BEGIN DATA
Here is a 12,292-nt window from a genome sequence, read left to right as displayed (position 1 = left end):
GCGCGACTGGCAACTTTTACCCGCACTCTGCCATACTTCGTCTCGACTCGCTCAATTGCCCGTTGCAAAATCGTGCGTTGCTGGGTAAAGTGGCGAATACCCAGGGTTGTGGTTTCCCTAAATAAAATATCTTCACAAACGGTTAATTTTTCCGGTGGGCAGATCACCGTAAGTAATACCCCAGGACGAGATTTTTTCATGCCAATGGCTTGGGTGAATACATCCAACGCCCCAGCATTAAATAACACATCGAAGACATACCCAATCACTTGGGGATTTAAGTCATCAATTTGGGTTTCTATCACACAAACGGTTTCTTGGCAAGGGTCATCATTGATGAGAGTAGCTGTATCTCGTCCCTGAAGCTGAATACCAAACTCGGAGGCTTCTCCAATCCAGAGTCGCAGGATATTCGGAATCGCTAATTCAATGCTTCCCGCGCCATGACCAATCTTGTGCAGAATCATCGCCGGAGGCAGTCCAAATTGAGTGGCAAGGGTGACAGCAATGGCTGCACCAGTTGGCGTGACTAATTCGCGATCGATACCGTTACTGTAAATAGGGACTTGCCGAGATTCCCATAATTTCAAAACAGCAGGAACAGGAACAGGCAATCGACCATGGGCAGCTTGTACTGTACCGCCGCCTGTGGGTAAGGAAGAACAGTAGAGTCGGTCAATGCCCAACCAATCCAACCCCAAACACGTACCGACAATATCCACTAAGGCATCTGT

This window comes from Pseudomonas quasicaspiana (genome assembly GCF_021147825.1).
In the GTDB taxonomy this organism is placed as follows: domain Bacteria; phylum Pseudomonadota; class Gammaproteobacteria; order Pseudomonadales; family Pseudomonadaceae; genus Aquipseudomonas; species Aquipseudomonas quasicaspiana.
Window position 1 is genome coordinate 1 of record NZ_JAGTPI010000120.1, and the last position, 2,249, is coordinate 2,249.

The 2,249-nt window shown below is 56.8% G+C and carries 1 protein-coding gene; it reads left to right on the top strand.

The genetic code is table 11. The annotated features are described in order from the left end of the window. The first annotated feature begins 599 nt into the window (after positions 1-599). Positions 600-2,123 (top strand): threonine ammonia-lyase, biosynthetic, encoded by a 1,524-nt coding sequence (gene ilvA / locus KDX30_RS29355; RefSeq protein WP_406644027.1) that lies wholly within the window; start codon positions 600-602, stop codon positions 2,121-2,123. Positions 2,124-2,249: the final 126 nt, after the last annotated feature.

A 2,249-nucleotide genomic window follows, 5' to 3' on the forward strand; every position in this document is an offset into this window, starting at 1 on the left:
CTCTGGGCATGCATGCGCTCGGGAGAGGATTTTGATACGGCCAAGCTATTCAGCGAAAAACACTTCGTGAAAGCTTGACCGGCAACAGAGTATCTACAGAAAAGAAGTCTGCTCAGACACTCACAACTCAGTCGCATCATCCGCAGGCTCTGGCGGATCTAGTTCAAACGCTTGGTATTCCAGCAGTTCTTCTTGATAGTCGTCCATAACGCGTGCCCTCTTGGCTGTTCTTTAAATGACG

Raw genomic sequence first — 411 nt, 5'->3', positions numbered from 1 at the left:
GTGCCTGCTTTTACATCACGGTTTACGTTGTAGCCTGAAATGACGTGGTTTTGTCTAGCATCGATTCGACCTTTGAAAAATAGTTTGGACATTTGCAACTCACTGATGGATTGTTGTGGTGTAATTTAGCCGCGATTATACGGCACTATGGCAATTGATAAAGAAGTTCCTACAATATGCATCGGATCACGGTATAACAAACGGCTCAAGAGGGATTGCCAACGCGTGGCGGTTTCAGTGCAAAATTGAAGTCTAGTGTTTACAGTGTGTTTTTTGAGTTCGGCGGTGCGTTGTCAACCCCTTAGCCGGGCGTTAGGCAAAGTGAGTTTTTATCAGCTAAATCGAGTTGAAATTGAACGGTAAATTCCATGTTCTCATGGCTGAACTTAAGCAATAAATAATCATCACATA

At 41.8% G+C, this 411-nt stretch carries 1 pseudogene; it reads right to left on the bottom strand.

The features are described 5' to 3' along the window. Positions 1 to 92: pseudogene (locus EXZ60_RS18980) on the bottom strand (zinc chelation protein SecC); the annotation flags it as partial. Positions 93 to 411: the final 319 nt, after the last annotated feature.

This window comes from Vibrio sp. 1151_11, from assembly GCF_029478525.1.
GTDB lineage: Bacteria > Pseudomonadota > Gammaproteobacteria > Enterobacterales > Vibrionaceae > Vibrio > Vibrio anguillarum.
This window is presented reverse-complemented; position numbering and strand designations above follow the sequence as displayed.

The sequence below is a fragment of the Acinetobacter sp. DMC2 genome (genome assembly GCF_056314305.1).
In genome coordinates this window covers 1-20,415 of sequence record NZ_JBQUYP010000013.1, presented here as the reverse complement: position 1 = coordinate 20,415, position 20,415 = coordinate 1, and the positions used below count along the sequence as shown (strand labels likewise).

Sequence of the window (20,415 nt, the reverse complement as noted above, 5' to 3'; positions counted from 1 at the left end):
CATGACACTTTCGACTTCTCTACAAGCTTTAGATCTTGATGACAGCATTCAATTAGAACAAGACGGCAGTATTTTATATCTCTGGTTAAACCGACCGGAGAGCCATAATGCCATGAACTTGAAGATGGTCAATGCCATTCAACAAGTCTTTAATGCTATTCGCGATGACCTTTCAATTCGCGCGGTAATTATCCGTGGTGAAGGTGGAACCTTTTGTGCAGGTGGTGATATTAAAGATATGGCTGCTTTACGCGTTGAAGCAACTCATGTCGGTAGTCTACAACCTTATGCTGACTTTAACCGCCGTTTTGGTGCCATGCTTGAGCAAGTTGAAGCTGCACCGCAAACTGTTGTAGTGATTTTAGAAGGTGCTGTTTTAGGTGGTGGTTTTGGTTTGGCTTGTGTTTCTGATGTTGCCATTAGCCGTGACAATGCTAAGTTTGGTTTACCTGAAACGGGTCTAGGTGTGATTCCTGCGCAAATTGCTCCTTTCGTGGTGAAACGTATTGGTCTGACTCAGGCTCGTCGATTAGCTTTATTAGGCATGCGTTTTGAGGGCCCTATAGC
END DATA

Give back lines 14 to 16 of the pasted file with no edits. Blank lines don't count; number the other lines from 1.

This window comes from Vibrio sp. 1151_11, from assembly GCF_029478525.1.
GTDB lineage: Bacteria > Pseudomonadota > Gammaproteobacteria > Enterobacterales > Vibrionaceae > Vibrio > Vibrio anguillarum.
This window is presented reverse-complemented; position numbering and strand designations above follow the sequence as displayed.